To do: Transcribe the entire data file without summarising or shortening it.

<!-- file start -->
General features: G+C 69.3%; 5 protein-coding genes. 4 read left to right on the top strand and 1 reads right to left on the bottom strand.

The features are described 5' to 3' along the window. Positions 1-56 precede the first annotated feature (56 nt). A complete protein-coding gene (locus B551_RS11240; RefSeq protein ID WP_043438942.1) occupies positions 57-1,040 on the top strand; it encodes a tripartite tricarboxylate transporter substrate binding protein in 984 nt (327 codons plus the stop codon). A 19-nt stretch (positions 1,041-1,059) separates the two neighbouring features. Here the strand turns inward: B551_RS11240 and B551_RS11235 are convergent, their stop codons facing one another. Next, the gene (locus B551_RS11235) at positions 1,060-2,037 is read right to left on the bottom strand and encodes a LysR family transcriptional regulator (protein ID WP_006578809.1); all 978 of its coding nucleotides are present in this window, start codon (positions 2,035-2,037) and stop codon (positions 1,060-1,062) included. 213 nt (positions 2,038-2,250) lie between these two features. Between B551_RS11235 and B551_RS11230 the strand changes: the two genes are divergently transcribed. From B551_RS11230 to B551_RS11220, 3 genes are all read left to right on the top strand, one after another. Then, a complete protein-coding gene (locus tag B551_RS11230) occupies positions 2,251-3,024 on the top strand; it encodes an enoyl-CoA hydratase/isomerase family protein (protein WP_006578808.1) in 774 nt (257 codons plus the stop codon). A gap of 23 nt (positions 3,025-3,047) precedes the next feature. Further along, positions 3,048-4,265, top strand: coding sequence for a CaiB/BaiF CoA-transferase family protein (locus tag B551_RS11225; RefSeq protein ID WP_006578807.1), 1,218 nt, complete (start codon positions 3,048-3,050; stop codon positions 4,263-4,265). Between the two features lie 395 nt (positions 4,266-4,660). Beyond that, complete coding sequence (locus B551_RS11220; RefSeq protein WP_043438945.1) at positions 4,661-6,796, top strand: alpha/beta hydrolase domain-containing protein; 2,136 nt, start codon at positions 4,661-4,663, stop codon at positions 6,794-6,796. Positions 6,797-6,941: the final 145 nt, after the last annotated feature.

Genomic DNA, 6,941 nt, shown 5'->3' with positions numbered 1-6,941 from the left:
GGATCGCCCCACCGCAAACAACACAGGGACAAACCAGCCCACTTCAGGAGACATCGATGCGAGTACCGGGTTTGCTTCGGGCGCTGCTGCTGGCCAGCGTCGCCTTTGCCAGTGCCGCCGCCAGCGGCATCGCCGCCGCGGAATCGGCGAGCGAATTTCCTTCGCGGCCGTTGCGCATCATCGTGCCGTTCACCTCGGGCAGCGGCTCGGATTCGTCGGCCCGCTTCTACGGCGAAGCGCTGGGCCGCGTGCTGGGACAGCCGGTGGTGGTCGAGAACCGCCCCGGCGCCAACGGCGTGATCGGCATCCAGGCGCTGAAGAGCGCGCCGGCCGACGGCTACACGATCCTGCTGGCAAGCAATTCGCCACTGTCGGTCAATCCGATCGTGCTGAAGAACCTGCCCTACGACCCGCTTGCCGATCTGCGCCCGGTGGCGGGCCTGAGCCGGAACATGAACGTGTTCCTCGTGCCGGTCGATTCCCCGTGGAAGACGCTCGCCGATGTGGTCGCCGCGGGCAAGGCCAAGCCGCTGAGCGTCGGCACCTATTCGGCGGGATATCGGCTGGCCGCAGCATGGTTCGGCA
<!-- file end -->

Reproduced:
General features: G+C 69.3%; 5 protein-coding genes. 4 read left to right on the top strand and 1 reads right to left on the bottom strand.

The features are described 5' to 3' along the window. Positions 1-56 precede the first annotated feature (56 nt). A complete protein-coding gene (locus B551_RS11240; RefSeq protein ID WP_043438942.1) occupies positions 57-1,040 on the top strand; it encodes a tripartite tricarboxylate transporter substrate binding protein in 984 nt (327 codons plus the stop codon). A 19-nt stretch (positions 1,041-1,059) separates the two neighbouring features. Here the strand turns inward: B551_RS11240 and B551_RS11235 are convergent, their stop codons facing one another. Next, the gene (locus B551_RS11235) at positions 1,060-2,037 is read right to left on the bottom strand and encodes a LysR family transcriptional regulator (protein ID WP_006578809.1); all 978 of its coding nucleotides are present in this window, start codon (positions 2,035-2,037) and stop codon (positions 1,060-1,062) included. 213 nt (positions 2,038-2,250) lie between these two features. Between B551_RS11235 and B551_RS11230 the strand changes: the two genes are divergently transcribed. From B551_RS11230 to B551_RS11220, 3 genes are all read left to right on the top strand, one after another. Then, a complete protein-coding gene (locus tag B551_RS11230) occupies positions 2,251-3,024 on the top strand; it encodes an enoyl-CoA hydratase/isomerase family protein (protein WP_006578808.1) in 774 nt (257 codons plus the stop codon). A gap of 23 nt (positions 3,025-3,047) precedes the next feature. Further along, positions 3,048-4,265, top strand: coding sequence for a CaiB/BaiF CoA-transferase family protein (locus tag B551_RS11225; RefSeq protein ID WP_006578807.1), 1,218 nt, complete (start codon positions 3,048-3,050; stop codon positions 4,263-4,265). Between the two features lie 395 nt (positions 4,266-4,660). Beyond that, complete coding sequence (locus B551_RS11220; RefSeq protein WP_043438945.1) at positions 4,661-6,796, top strand: alpha/beta hydrolase domain-containing protein; 2,136 nt, start codon at positions 4,661-4,663, stop codon at positions 6,794-6,796. Positions 6,797-6,941: the final 145 nt, after the last annotated feature.

Genomic DNA, 6,941 nt, shown 5'->3' with positions numbered 1-6,941 from the left:
GGATCGCCCCACCGCAAACAACACAGGGACAAACCAGCCCACTTCAGGAGACATCGATGCGAGTACCGGGTTTGCTTCGGGCGCTGCTGCTGGCCAGCGTCGCCTTTGCCAGTGCCGCCGCCAGCGGCATCGCCGCCGCGGAATCGGCGAGCGAATTTCCTTCGCGGCCGTTGCGCATCATCGTGCCGTTCACCTCGGGCAGCGGCTCGGATTCGTCGGCCCGCTTCTACGGCGAAGCGCTGGGCCGCGTGCTGGGACAGCCGGTGGTGGTCGAGAACCGCCCCGGCGCCAACGGCGTGATCGGCATCCAGGCGCTGAAGAGCGCGCCGGCCGACGGCTACACGATCCTGCTGGCAAGCAATTCGCCACTGTCGGTCAATCCGATCGTGCTGAAGAACCTGCCCTACGACCCGCTTGCCGATCTGCGCCCGGTGGCGGGCCTGAGCCGGAACATGAACGTGTTCCTCGTGCCGGTCGATTCCCCGTGGAAGACGCTCGCCGATGTGGTCGCCGCGGGCAAGGCCAAGCCGCTGAGCGTCGGCACCTATTCGGCGGGATATCGGCTGGCCGCAGCATGGTTCGGCA